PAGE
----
Benigni's most famous and accomplished work is undoubtedly Life is Beautiful, for which he won an Oscar. At first, I was stunned that someone would have the audacity to make a comedy set in a concentration camp. When I saw the movie I was highly impressed by the strong humanistic and poetic tones of Benigni's movie. It struck me as two movies in one; the first part is a romantic interlude filled with magic and poetry, whereas the second part is a touching story about the desperate attempts of a father who wants to hide the horrors of the concentration camp from his son by turning it all into a “game” of sorts.
Throughout the movie one cannot help but admire the exuberance that has become a trademark of Benigni as an actor, as well as in real life - one only needs to see his wildly frenetic reaction to the win at the Oscars. He struck me as a modern-day Charlie Chaplin who with his gestures manages to entertain not only his fictitious son in Life is Beautiful, but also us, the spectators. At the same time, also a characteristic of most of Chaplin's works, there was a tragic and very humane and moving side to Benigni's character who is struggling to make sense of moments of deep existential anguish and crisis.
Pinocchio was Benigni's next movie, and I had been curious to see it because I thought he would be the best person to fill those shoes, not to say nose. Unfortunately, the movie flopped in a major way in the box office and with critics. To see the exuberant and childish Benigni in this instance may have been a turn-off for most viewers. My personal problem with the movie was that for some odd reason it was distributed in a dubbed English version, which appears to me the kiss of death since no one can possibly keep up with those rapid streams of words the way Benigni can. I must say that I was, in fact, quite amused by the movie, and I thought that there were, at times, quite beautiful images.
The latest movie of his - The Tiger and the Snow - appeared to be a carbon copy of Life is Beautiful only that this time, it was set in Iraq during the war. And it does follow a similar formula even though the two movies are quite different. The first part reminded me a lot of Woody Allen movies actually. Benigini was his distraught self, but he stood out with his neurotic behavior. It seemed also narcissistic in the way most Allen films are when there are beautiful actresses who, inexplicably, seem to be falling for this, not exactly attractive, character. His constant blunders, his nervous energy and the fact that he keeps getting rejected by the love of his life also reminded me of dear Woody.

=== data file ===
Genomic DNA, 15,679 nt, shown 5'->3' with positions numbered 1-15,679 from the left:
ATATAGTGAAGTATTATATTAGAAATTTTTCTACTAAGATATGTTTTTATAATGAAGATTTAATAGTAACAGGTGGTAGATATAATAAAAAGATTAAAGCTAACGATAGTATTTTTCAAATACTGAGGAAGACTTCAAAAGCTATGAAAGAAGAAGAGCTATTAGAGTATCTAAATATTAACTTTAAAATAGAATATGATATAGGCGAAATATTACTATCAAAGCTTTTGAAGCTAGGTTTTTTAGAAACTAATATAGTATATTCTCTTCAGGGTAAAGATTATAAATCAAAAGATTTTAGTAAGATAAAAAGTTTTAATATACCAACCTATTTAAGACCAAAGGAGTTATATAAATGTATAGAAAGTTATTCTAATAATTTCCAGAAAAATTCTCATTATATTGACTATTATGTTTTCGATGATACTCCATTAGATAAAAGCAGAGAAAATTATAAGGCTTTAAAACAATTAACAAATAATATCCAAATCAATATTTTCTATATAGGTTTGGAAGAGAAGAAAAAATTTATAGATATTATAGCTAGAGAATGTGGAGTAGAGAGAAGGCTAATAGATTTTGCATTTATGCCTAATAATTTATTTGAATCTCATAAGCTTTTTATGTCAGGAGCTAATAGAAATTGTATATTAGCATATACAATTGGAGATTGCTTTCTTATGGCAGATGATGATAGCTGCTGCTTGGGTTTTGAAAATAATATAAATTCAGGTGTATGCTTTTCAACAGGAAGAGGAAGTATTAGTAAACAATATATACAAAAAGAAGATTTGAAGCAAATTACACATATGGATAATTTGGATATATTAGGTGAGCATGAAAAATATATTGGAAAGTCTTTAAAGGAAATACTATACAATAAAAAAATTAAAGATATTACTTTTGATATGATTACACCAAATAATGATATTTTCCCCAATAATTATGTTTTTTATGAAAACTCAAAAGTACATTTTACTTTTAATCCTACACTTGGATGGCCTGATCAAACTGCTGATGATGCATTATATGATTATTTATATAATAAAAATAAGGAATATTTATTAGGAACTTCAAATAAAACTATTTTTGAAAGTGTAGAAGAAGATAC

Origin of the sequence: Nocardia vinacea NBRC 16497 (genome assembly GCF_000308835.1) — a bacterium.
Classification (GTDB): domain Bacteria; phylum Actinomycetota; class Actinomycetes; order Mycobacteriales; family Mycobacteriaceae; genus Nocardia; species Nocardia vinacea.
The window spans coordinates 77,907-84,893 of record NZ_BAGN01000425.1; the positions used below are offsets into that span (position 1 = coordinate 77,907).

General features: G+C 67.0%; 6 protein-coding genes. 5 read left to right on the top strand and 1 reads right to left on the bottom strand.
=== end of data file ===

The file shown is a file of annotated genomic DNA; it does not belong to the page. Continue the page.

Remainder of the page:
The second and more substantial part of the movie set in Iraq I found again both funny and moving. I do not think that Benigni trivializes the whole issue. There is as usual a depth in his works, not necessarily political but more as a humanistic treatise against war. The most important character would be Jean Reno's Fuad who represents the disillusionment that Iraqis must have gone through and still suffer today when confronted with the devastation and death in their country.
All in all, I found the movie ingenious and poetically charged at various moments, and the lack of coherence in the script did not deter me from enjoying this movie. It falls short of Benigni's greatest work, but the unusual and heart-breaking romantic song of Tom Waits, You can never hold back spring, mixed with surreal and quite funny images make this film definitely worth watching.